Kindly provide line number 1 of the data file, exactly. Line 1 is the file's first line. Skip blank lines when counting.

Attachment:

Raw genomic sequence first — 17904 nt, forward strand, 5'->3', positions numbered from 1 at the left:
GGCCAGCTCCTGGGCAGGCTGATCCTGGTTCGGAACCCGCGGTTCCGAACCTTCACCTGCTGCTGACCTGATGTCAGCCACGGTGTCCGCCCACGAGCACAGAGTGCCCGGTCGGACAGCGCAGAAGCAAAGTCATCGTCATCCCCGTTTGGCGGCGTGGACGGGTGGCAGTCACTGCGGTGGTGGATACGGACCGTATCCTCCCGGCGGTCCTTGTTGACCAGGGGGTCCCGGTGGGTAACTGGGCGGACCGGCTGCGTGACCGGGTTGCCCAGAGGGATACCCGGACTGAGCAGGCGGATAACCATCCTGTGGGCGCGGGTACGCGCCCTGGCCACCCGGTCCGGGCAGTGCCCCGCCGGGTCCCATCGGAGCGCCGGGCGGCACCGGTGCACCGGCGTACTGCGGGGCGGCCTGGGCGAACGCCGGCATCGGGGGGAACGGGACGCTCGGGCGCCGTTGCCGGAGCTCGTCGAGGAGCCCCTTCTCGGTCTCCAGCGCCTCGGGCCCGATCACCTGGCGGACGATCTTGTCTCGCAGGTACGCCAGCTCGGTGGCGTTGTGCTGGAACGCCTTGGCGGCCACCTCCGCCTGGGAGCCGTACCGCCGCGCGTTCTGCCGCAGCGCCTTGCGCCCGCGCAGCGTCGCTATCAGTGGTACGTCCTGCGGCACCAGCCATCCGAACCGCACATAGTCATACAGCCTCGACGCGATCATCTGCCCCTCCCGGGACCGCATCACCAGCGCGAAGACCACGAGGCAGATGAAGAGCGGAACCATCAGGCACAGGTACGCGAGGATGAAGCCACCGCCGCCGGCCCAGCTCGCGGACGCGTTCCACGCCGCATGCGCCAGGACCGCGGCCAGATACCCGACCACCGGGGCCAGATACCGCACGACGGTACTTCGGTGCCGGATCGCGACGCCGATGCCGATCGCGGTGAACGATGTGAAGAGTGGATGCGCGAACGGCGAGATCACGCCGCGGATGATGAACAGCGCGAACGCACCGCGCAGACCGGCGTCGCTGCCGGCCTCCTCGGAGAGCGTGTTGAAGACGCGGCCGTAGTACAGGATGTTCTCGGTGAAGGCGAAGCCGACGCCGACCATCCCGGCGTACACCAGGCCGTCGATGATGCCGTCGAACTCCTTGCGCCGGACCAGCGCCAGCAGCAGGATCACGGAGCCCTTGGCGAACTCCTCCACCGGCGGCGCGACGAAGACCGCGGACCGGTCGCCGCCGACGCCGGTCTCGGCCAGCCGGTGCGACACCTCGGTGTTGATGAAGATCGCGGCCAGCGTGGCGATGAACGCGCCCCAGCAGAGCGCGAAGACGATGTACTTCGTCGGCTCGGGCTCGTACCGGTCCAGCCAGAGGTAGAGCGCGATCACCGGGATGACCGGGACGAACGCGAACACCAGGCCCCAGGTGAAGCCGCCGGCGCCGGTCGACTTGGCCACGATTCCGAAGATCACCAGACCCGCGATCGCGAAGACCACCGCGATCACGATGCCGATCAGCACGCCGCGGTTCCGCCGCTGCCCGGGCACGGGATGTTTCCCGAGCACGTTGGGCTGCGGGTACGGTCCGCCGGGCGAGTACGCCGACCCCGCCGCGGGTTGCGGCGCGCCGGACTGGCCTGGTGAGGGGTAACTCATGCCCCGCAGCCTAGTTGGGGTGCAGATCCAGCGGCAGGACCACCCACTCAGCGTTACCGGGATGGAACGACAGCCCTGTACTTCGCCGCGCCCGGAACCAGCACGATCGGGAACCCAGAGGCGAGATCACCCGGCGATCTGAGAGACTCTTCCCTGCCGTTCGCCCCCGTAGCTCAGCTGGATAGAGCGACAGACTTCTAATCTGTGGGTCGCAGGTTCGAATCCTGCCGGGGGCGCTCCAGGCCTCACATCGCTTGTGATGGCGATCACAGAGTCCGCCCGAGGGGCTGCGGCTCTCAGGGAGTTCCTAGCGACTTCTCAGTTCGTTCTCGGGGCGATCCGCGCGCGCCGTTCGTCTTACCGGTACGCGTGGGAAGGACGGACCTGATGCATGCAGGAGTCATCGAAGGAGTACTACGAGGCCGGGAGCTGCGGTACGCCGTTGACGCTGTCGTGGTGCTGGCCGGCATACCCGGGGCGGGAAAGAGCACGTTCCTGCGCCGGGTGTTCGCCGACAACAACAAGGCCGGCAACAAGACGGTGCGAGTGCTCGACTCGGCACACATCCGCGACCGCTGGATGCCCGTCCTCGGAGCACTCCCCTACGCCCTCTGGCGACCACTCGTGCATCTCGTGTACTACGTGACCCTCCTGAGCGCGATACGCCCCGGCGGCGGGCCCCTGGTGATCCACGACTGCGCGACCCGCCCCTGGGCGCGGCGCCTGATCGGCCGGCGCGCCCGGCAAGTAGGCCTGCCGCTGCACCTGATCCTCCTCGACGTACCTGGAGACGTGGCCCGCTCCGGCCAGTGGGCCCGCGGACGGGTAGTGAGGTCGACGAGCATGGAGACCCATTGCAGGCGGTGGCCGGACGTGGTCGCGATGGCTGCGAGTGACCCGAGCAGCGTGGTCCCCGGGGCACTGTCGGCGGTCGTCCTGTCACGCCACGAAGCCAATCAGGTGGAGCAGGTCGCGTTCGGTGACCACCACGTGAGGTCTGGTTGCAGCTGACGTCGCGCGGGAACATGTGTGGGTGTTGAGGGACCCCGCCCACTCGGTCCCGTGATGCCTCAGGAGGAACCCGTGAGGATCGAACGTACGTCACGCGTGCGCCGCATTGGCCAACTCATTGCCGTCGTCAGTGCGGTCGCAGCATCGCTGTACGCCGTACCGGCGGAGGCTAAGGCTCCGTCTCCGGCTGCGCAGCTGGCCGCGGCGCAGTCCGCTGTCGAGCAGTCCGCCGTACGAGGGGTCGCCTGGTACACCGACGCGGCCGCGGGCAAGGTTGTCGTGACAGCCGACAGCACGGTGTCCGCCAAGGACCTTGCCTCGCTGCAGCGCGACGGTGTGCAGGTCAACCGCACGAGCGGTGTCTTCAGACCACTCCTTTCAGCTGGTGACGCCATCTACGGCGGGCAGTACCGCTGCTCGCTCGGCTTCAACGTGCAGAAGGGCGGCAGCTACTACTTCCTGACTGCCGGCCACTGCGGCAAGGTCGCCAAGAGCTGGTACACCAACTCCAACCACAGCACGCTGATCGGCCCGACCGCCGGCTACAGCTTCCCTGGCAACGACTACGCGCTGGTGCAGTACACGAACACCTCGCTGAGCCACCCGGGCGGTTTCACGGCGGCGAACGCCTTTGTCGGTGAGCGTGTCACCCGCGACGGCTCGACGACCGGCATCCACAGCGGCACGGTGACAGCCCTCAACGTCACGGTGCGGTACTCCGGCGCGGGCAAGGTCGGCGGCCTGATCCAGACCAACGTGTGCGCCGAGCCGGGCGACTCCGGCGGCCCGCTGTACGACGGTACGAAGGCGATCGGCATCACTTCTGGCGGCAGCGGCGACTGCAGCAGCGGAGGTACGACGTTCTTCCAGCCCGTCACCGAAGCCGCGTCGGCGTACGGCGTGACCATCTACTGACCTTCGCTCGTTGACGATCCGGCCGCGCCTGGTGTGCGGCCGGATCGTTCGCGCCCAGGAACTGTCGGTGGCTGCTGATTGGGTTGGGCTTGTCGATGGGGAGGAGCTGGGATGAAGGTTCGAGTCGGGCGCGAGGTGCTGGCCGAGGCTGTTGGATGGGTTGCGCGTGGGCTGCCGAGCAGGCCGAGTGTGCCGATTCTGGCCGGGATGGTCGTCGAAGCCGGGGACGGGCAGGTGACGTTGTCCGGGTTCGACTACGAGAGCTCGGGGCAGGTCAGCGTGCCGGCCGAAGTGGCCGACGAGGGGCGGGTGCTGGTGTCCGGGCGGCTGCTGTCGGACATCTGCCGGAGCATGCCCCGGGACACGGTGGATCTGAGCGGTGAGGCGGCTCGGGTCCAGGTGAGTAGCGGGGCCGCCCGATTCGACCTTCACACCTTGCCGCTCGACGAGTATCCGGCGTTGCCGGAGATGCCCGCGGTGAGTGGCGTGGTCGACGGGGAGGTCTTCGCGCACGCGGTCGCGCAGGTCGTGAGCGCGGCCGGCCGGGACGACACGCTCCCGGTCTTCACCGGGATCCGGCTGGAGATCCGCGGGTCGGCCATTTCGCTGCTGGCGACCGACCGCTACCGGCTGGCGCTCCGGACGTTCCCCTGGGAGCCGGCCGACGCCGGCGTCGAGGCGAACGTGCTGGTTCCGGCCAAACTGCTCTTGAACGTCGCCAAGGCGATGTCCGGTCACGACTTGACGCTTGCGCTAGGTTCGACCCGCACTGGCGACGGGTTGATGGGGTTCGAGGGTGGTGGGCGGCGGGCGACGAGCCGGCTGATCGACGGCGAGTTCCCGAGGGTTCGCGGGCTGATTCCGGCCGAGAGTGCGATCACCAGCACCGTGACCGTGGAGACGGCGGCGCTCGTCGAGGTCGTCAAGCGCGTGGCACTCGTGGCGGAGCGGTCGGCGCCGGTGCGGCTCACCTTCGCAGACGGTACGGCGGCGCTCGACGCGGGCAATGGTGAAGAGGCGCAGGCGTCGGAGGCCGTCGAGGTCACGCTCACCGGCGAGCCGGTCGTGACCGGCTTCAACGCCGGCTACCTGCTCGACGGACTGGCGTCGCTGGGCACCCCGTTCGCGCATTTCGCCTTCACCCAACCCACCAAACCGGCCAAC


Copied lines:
Raw genomic sequence first — 17904 nt, forward strand, 5'->3', positions numbered from 1 at the left: